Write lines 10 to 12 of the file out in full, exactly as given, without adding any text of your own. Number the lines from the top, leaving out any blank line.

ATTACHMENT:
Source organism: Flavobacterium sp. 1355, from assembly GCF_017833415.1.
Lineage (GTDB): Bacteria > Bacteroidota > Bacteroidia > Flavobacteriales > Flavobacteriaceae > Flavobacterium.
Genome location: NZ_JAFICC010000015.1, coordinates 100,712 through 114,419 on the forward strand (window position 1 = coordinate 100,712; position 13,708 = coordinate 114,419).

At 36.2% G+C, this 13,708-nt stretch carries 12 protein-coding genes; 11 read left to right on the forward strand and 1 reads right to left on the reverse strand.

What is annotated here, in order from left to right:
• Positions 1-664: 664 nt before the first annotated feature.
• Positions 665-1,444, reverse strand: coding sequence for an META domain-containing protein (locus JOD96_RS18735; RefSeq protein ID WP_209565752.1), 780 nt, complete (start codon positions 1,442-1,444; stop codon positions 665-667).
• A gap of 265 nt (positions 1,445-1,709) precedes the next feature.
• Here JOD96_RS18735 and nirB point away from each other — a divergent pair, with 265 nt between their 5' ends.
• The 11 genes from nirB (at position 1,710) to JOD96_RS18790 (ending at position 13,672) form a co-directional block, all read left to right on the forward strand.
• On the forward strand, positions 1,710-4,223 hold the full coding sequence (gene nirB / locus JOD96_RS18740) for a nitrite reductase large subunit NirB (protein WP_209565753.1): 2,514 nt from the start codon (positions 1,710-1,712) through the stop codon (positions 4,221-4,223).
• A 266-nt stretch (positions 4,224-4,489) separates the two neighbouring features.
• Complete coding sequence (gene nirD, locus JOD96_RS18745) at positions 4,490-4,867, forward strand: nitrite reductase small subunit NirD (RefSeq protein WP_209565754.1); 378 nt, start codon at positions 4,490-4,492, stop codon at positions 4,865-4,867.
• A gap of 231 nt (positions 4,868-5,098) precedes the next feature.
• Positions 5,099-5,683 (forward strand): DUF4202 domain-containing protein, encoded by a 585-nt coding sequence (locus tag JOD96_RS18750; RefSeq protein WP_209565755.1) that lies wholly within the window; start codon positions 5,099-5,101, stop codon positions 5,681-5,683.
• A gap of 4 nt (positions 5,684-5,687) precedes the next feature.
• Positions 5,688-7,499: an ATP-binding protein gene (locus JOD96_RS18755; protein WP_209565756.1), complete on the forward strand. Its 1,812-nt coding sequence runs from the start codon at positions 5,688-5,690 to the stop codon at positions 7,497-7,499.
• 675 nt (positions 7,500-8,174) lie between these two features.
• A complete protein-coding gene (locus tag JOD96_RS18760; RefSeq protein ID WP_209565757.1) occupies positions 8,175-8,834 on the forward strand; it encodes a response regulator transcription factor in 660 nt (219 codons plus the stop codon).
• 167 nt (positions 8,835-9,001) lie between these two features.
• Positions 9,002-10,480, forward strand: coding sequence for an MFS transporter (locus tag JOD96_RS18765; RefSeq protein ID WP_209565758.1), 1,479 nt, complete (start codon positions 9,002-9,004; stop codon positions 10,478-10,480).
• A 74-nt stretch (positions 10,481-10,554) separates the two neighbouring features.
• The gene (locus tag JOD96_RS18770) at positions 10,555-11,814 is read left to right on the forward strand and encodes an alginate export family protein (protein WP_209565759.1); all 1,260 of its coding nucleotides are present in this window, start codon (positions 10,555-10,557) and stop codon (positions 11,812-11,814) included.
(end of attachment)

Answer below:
• The 11 genes from nirB (at position 1,710) to JOD96_RS18790 (ending at position 13,672) form a co-directional block, all read left to right on the forward strand.
• On the forward strand, positions 1,710-4,223 hold the full coding sequence (gene nirB / locus JOD96_RS18740) for a nitrite reductase large subunit NirB (protein WP_209565753.1): 2,514 nt from the start codon (positions 1,710-1,712) through the stop codon (positions 4,221-4,223).
• A 266-nt stretch (positions 4,224-4,489) separates the two neighbouring features.